Graduate students work in the Aeroacoustics Lab
Balantrapu (right) and a fellow graduate student measure the characteristics of the flow on the plate using a hotwire anemometer in Virginia Tech’s Wall-Jet facility in May 2017. Steve Edwards for Virginia Tech.

He also designed and conducted experiments in the Wall-Jet Facility, documenting the dynamic response of pinhole microphones under grazing flow; and collaborated with Denmark Technological University in the implementation of a novel “finlet” technology, designed to reduce trailing edge noise on a Nordtank 500 kW wind turbine.

While performing scientific research is gratifying, Balantrapu has not wavered from his long-term goal. “According to Dr. Devenport, you can contribute only so much through your research, but through teaching you have a profound impact, an impact you cannot imagine,” said Balantrapu. “It has always been my goal to teach. Last semester I was vested the full power of handling the fluid mechanics class for undergraduates, and through that experience is when I knew for sure I wanted to become a teacher.

“That is what Virginia Tech has given me. Teaching has always been my goal, and Virginia Tech has provided me with an excellent platform to achieve it. Dr. Devenport has been a fantastic mentor and I could not have asked for more in the past five years.”

In addition to serving as a graduate teaching assistant for courses including compressible aerodynamics, computational methods, and experimental methods, among others, Balantrapu has also been an active mentor for fellow students. He has advised a number of graduate and undergraduate students in designing and responsibly conducting experiments and on how to critically analyze data. He takes immense care in advising them and finds great pride in their successes.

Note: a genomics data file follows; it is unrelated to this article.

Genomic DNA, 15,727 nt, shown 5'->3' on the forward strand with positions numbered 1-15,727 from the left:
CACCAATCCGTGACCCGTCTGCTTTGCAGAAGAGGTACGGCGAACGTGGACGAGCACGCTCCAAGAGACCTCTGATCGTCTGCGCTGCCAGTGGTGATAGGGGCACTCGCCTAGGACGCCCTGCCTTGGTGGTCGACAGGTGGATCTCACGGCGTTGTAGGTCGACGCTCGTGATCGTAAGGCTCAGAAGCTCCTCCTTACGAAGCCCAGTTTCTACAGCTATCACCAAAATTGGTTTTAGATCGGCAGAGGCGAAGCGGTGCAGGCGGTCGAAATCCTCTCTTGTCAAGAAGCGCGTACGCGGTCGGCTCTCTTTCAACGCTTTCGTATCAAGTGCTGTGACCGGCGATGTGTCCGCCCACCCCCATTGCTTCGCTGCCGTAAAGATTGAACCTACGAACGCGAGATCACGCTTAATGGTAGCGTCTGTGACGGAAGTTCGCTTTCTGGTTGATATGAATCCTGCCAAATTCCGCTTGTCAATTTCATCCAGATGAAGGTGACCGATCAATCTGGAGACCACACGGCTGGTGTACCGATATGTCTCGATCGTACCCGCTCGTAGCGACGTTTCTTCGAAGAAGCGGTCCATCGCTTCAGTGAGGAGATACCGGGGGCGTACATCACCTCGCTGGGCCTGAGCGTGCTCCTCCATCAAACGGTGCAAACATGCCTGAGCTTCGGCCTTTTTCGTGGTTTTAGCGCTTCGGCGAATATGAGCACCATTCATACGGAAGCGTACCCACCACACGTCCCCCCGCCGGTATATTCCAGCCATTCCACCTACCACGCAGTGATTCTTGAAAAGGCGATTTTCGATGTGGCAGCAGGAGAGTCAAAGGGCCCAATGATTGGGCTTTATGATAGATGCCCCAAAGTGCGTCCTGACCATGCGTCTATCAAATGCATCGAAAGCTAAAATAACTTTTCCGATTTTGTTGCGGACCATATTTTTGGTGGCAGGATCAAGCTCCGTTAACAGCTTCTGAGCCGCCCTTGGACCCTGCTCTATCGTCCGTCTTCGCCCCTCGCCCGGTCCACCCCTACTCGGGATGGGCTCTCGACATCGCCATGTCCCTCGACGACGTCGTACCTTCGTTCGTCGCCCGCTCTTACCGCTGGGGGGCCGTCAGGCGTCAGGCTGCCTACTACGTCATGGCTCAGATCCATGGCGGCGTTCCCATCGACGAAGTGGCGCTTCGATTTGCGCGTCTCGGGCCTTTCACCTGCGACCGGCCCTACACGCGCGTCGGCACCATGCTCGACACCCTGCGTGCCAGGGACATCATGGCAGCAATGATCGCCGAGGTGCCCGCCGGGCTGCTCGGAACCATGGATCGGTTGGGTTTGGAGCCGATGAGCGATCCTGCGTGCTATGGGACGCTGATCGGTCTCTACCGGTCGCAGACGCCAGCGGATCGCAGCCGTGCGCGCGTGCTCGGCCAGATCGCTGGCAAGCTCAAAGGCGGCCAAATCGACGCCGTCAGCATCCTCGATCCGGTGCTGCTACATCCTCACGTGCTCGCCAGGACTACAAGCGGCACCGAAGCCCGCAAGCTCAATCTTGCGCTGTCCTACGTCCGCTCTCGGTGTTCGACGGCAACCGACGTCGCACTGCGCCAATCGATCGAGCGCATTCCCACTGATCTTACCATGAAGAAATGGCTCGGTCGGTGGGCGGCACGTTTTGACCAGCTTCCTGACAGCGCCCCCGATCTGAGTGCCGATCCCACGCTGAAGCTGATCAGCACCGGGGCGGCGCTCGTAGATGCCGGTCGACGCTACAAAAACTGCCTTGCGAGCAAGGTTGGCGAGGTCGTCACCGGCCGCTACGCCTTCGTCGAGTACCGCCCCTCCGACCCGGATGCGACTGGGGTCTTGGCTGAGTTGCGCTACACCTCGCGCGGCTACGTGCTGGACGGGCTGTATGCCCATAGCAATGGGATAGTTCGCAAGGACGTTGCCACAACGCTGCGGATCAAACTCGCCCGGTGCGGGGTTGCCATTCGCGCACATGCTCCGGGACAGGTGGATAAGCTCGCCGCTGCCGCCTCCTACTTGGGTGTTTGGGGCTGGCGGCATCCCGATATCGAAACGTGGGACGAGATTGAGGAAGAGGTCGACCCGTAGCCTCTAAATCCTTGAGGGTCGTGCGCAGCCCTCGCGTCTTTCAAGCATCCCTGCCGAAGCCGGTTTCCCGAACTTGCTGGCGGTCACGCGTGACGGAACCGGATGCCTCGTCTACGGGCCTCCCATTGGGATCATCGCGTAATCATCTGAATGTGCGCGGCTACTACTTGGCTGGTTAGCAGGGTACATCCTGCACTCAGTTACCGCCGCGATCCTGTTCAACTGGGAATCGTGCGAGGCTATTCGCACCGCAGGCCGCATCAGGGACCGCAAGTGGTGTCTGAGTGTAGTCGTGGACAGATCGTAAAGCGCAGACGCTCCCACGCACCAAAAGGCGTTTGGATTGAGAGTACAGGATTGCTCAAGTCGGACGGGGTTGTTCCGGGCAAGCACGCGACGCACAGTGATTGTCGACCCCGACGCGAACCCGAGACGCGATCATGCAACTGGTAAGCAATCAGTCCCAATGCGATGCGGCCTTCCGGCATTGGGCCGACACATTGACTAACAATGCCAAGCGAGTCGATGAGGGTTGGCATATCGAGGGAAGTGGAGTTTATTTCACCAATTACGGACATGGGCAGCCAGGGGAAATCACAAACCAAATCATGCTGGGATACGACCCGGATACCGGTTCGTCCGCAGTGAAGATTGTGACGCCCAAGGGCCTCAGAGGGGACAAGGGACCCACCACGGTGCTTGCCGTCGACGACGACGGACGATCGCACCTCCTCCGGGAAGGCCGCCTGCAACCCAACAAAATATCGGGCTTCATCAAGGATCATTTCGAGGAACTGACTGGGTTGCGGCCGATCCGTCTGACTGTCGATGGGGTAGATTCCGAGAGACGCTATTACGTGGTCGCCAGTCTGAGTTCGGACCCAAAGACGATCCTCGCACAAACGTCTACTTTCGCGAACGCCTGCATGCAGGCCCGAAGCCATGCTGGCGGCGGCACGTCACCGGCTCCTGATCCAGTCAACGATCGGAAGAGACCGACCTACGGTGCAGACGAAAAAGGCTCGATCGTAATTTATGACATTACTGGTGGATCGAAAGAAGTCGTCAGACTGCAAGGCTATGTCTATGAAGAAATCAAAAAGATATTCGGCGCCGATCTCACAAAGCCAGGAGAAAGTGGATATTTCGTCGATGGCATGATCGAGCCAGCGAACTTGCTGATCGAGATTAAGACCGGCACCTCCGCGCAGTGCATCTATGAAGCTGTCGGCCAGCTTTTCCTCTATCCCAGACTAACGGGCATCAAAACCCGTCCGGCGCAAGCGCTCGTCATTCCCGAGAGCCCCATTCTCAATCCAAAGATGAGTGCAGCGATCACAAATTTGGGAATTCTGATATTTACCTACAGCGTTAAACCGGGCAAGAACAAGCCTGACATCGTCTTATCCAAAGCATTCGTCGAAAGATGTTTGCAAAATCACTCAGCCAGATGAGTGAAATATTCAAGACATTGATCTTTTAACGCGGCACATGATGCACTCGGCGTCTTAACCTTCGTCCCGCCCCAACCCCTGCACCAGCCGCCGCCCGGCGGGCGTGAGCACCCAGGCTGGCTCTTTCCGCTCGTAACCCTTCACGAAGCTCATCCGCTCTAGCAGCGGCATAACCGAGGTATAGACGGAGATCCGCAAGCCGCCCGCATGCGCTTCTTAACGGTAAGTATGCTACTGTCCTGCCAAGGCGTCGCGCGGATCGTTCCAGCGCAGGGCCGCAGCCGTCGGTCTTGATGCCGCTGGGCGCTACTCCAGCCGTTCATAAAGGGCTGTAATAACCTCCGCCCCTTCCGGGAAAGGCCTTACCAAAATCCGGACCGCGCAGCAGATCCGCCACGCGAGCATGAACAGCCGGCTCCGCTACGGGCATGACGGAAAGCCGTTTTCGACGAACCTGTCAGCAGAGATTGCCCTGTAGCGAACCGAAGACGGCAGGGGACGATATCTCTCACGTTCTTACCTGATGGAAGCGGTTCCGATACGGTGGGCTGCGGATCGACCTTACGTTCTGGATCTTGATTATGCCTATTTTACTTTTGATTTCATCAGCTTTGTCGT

Throughout his time at Virginia Tech, Balantrapu has held various leadership positions and participated in a number of student organizations. He served for four years on the Dean’s Graduate Team and for one year as the chair of the Torgersen Research Awards for the College of Engineering. He also served as a panelist for the Virginia Tech Graduate Honor Systems and as a member of the Title IX Student Advisory Board. Balantrapu is a student member of the American Institute of Aeronautics and Astronautics, and founder of the CREATe Student Association, a professional association to improve the research culture within the Center for Renewable Energy and Aero/Hydrodynamic Technology.

Balantrapu was named the Outstanding Graduate Student for the Kevin T. Crofton Department of Aerospace and Ocean Engineering in 2020, and is a recipient of the John L. Pratt Fellowship, and the Eleanor Davenport Fellowship.

As commencement approaches, Balantrapu is a bit disappointed that this important milestone has been marred by the COVID-19 pandemic. Long ago, he imagined his parents present for the commencement ceremony, and walking across the stage in Cassell Coliseum to be hooded by his faculty advisor. He hopes to return to campus once it is safe to hold in-person ceremonies again.

Looking on the bright side, he is grateful to be at this stage of his degree in 2020. “Most of my colleagues are not so lucky and have been more adversely affected with their classes being held online,” said Balantrapu. “I was fortunate to have taken all my classes in person prior to the pandemic.”  

Balantrapu is currently looking for post-doctoral research positions across the United States and hopes to begin looking for a teaching position in the next five years.

“I am grateful to Virginia Tech for truly transforming me into a better researcher, teacher and person,” he said. “Ever closer to my goal, I am eager to take on new scientific challenges to make our community a better place, while preparing a future generation of engineers to do the same. This is my promise of Ut Prosim!”

Written by Jama Green